Supreme Court poised to side with Trump, putting him back on Colorado ballot

It appears that former President Donald Trump will be back on Colorado’s primary ballot after Supreme Court justices heard oral arguments Thursday in the case that centered around his role in the Jan. 6 attack on the Capitol.

After hearing nearly two hours of arguments Thursday, the majority of the justices seemed dubious about Colorado’s claim that Trump should not be an option at the polls in their state due to his actions leading up to and during the 2021 riots. 

Colorado’s Supreme Court tossed Trump off the ticket in December, citing a Constitutional amendment that bars anyone who swore an oath to the Constitution and "engaged in insurrection" from holding public office. The amendment was adopted in 1868 following the Civil War to prevent former Confederates from stepping into power. 

What is Section 3 of the 14th Amendment? 

The clause reads, in full, "No person shall be a Senator or Representative in Congress, or elector of President and Vice-President, or hold any office, civil or military, under the United States, or under any State, who, having previously taken an oath, as a member of Congress, or as an officer of the United States, or as a member of any State legislature, or as an executive or judicial officer of any State, to support the Constitution of the United States, shall have engaged in insurrection or rebellion against the same, or given aid or comfort to the enemies thereof. But Congress may by a vote of two-thirds of each House, remove such disability." 

What did Jason Murray and Jonathan Mitchell argue? 

Attorney for the state Jason Murray argued in the High Court that Trump’s actions following the 2020 election should disqualify him from running for president while attorney Jonathan Mitchell, who argued for Trump have countered that Jan. 6 did not amount to an insurrection and that Colorado’s attempt is nothing more than overreach. 

And for the most part, it seemed the justices agreed, including those in the liberal-leaning camp. 

"The question you have to confront is why one state should decide who gets to be president of the United States," Justice Elena Kagan said in court. 

Both Kagan and Justice Ketanji Brown-Jackson had a strong line of questioning for Murray — particularly about if Section 3 applies to presidents — leading many to believe the court overwhelmingly remained skeptical of the state’s case. Justice Sonia Sotomayor, however, did indicate that she might vote to uphold the Colorado Supreme Court’s ruling.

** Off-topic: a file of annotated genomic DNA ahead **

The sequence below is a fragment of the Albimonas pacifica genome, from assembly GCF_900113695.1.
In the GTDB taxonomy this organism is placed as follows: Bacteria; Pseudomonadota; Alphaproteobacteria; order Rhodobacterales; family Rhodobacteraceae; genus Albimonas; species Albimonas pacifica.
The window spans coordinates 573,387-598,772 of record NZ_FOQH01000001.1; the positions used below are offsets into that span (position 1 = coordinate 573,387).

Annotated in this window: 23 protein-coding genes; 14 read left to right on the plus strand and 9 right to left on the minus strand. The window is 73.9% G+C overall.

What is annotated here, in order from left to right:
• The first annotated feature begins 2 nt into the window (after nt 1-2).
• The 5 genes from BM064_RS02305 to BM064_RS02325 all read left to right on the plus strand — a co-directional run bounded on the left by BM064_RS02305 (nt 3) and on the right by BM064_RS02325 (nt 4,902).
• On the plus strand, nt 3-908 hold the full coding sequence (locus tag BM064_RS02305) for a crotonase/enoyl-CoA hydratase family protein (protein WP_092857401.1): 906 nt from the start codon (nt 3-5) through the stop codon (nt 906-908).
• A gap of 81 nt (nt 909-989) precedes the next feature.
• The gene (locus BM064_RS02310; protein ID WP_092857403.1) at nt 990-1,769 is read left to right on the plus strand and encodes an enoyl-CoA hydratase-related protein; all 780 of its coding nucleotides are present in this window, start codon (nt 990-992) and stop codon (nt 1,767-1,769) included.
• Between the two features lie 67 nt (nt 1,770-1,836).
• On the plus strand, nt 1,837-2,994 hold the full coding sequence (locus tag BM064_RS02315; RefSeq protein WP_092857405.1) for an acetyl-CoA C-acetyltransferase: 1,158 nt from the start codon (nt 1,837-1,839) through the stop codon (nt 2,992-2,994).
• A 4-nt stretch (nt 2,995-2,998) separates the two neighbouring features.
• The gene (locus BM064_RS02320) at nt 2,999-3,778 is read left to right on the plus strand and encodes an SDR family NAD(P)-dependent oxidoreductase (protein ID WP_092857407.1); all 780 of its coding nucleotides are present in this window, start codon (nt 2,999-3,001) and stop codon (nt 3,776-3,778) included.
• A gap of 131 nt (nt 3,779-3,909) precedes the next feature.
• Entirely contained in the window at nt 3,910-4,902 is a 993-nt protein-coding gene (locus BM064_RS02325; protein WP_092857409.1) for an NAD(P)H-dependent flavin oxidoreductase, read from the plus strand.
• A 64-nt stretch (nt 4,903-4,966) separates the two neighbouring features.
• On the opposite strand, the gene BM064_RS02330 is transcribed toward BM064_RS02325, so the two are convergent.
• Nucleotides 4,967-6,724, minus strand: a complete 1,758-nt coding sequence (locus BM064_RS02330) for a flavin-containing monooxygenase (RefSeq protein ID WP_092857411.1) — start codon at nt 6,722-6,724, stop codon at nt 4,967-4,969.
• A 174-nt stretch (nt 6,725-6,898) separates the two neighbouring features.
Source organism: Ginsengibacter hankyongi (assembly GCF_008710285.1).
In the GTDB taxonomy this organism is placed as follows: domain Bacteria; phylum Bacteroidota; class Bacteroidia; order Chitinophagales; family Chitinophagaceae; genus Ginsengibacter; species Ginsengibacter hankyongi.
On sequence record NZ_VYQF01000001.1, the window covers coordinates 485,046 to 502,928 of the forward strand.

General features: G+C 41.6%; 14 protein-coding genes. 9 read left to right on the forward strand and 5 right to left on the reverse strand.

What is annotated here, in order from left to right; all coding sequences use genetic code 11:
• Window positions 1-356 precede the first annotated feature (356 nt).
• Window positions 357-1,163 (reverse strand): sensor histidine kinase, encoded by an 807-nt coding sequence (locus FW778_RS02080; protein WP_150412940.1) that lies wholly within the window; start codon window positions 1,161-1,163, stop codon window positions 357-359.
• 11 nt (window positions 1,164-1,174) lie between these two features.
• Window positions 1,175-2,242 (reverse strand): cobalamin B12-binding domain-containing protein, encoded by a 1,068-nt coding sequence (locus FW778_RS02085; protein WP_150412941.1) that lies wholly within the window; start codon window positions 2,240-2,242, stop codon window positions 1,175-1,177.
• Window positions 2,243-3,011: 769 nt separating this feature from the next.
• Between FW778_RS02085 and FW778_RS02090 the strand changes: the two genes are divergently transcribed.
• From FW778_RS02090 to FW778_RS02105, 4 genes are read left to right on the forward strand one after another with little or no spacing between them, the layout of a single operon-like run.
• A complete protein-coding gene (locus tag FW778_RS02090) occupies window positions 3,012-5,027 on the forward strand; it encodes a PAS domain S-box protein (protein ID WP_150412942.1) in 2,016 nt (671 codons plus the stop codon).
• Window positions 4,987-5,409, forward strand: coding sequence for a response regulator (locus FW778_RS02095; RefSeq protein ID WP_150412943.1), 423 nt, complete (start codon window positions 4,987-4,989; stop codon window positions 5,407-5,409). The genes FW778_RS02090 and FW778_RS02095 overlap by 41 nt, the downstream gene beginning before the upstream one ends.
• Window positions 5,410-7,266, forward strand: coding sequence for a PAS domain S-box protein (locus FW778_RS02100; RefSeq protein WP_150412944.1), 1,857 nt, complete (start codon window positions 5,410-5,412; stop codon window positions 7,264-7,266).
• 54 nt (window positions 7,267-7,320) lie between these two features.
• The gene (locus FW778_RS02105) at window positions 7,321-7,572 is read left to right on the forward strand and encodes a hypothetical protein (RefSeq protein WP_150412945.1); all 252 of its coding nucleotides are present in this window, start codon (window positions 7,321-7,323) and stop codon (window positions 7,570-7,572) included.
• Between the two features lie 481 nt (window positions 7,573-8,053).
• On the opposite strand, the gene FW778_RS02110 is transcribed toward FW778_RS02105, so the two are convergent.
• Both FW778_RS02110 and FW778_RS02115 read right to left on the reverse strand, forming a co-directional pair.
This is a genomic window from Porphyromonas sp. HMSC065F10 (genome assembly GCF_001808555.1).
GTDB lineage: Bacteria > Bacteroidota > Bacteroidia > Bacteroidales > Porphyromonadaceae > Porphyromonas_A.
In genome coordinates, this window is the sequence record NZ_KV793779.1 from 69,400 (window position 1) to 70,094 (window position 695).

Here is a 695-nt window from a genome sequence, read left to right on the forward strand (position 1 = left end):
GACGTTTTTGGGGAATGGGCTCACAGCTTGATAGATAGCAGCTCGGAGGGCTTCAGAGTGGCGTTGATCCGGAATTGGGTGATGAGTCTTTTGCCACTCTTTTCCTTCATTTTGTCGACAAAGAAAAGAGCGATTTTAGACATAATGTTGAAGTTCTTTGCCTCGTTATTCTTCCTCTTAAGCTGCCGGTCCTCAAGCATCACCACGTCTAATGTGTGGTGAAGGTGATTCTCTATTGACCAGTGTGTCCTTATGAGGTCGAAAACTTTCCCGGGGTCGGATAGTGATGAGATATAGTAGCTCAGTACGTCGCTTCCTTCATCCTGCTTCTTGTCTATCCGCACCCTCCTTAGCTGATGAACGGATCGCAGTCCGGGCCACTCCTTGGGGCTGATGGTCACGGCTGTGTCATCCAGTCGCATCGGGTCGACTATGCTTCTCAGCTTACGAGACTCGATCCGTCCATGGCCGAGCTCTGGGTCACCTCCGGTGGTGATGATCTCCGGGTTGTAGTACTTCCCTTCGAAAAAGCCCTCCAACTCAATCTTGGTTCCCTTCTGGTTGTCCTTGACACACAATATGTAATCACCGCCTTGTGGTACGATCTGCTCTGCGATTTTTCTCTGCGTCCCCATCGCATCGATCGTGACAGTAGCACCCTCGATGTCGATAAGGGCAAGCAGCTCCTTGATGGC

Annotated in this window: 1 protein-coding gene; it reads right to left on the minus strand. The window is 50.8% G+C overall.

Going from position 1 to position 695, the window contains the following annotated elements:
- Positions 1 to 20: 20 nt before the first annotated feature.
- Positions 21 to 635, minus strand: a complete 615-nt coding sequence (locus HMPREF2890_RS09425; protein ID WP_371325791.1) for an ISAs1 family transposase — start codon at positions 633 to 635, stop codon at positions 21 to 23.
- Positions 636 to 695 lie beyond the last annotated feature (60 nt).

Chief Justice John Roberts, generally regarded as a moderate, highlighted the national implications the case could have — namely that it could open the door to state’s pushing candidates off of the ballot for partisan reasons, undermining the will of the voters. 

"I would expect that a goodly number of states will say, ‘whoever the Democratic candidate is, you're off the ballot. For the Republican candidate, you're off the ballot,'" Roberts said. "It will come down to just a handful of states that are going to decide the presidential election. That's a pretty daunting consequence."

He was not the only one among the justices to discuss the overarching principal of democracy, with the court saying that everyone gets to have a vote and everyone gets to have their vote counted. 

Conservative Justice Brett Kavanaugh questioned Murray, saying that the state’s case takes a position of "disenfranchising voters to a significant degree." 

When will the Supreme Court make a decision?

If the court rules in favor of Colorado and keeps Trump off of their ballot, it would essentially be the end of his presidential run, not only because the ruling would apply to all states, it would also signal that the federal government does, indeed, believe Jan. 6 was an insurrection. 

In the same vein, a ruling in favor of Trump would also end efforts in Colorado, Maine and elsewhere to keep his name off the ballot in the GOP primary and general election as the decision would apply across the board.

It’s a historic decision amid an already tense election cycle. With Trump as the clear Republican frontrunner against his only contender Nikki Haley, it appears the country is set for a 2020 rematch between him and President Joe Biden. 

The court hasn’t provided a timetable for their ruling but they did agree to expedite this case and both sides have called for a quick decision.